Traverse City Record-Eagle

Obituaries

February 2, 2014

Erika Stefanie Neumann

TRAVERSE CITY — Erika Stefanie (Turkl) Neumann, 85, passed away on Saturday, Jan. 25, 2014, at Cherry Hill Haven for Dementia Care in Traverse City.

Erika was born Sept. 19, 1928, in Brno, Czechoslovakia, to the late Armin and Herta (Stern) Turkl. She had a wonderful childhood growing up in the countryside of Brno, playing with her cousins and friends, attending school and celebrating holidays with relatives. Her family owned a textile factory that is still in operation, and Erika and her sister would sometimes skate to school on the river that ran through the factory grounds.

Erika was very athletic and an accomplished tennis player. She and her cousins learned the sport on the family’s tennis court, where her parents and other relatives played at every opportunity. This idyllic life came to an abrupt halt in 1939 when Hitler invaded Czechoslovakia.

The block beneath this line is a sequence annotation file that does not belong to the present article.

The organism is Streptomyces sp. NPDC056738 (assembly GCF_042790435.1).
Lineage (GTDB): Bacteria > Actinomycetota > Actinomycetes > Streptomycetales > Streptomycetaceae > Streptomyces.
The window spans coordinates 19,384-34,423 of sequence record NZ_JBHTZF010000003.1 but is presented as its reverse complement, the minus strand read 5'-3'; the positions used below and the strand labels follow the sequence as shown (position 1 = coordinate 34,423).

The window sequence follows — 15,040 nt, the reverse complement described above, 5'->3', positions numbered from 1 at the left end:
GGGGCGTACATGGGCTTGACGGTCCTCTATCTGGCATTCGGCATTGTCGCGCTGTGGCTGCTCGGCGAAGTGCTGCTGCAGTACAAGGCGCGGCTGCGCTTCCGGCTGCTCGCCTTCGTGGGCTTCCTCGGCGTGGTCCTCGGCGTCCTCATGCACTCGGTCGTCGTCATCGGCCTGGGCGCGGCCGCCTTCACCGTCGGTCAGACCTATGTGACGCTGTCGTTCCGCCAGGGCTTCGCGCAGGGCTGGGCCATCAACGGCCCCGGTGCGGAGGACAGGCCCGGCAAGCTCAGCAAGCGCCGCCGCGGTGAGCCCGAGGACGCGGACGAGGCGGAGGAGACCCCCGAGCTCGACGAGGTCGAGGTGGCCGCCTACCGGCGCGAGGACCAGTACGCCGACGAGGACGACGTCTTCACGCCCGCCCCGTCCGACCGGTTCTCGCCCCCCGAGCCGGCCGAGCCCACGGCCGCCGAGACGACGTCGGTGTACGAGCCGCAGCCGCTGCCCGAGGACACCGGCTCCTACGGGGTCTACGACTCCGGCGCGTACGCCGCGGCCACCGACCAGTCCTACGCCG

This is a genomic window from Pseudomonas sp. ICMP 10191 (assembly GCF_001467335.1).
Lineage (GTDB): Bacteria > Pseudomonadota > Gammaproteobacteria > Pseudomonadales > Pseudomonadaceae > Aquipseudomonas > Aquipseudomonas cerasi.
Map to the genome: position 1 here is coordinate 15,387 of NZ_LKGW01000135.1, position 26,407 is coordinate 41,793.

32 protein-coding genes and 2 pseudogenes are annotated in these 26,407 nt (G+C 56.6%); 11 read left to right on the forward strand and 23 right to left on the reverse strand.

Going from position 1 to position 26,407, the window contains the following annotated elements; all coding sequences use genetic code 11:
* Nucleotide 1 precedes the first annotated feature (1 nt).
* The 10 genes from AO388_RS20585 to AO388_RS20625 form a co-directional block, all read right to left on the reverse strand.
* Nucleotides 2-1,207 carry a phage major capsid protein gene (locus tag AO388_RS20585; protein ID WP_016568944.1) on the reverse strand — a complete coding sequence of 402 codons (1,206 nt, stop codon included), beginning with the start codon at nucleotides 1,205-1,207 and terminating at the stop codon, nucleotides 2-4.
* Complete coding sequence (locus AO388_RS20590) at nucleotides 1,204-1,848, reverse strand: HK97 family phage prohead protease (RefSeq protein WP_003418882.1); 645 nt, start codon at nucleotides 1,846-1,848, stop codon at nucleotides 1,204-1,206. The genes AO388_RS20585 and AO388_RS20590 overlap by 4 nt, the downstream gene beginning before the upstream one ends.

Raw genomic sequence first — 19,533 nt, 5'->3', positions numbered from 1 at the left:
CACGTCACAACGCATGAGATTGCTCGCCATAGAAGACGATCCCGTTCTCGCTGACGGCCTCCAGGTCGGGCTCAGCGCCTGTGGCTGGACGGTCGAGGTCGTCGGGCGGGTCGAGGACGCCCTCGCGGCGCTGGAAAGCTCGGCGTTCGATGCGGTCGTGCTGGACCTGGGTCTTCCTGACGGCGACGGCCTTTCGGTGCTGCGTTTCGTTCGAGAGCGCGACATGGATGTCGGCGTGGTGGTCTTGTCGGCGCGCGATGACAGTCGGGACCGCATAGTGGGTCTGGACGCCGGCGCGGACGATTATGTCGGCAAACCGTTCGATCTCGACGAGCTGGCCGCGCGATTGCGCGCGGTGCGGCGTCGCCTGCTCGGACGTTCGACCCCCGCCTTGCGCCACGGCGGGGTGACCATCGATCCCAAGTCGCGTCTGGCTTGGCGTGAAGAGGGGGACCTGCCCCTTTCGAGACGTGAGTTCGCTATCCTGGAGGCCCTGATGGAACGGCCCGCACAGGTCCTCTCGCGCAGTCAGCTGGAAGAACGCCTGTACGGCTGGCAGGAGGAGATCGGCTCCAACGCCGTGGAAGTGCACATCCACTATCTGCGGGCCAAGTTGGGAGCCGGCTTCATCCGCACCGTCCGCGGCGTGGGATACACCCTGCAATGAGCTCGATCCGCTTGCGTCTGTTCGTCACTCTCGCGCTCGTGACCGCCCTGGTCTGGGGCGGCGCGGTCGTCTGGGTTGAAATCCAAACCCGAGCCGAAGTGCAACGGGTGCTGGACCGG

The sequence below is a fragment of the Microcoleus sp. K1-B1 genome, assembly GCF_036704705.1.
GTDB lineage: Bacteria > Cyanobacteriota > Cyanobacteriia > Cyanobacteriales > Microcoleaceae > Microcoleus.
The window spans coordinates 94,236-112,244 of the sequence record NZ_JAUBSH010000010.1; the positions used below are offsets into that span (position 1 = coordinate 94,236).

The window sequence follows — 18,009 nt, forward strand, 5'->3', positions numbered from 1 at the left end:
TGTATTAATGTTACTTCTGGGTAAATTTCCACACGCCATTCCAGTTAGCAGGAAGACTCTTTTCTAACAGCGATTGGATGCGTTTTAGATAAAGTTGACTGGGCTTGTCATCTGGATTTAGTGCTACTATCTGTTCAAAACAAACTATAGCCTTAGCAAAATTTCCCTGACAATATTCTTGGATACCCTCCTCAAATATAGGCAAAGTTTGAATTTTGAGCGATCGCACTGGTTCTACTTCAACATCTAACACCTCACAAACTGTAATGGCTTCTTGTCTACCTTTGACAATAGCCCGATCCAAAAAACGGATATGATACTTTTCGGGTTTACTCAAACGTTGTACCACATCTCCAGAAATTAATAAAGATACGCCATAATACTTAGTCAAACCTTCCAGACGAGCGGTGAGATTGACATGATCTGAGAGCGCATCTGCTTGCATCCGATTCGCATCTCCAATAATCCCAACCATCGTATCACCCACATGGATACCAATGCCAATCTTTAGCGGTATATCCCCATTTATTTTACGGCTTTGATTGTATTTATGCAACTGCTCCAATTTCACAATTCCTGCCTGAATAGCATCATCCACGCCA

Armin and Herta were Jewish and in the months preceding the start of the World War II, no country would allow Jews to immigrate. There was only a small window of time when the borders of Nazi occupied countries remained open and Hitler allowed Jewish children to leave. Fortunately, Britain opened its borders and allowed the Jewish children to enter. Armin and Herta made the extremely difficult decision to place Erika and her sister, Suzanne, on a train to London, England, where they were met by relatives who escaped Nazi occupied Vienna. Erika and Suzanne were part of the Kindertransport rescue movement and were sent to England to await the end of the war. Sadly, their parents were murdered in Nazi concentration camps.

Nicholas Winton, a compassionate, 26-year-old British stock broker, was responsible for raising the funds and making the arrangements for the Kindertransport of 669 Czechoslovakian Jewish children. Similar to other Kindertransports in Germany, Austria and Poland, the Czech children had to travel without their parents or adult chaperones. Approximately 10,000 children were sent to England in 1939 and the vast majority of their parents, who remained in their Nazi occupied countries, were murdered in Nazi concentration camps.

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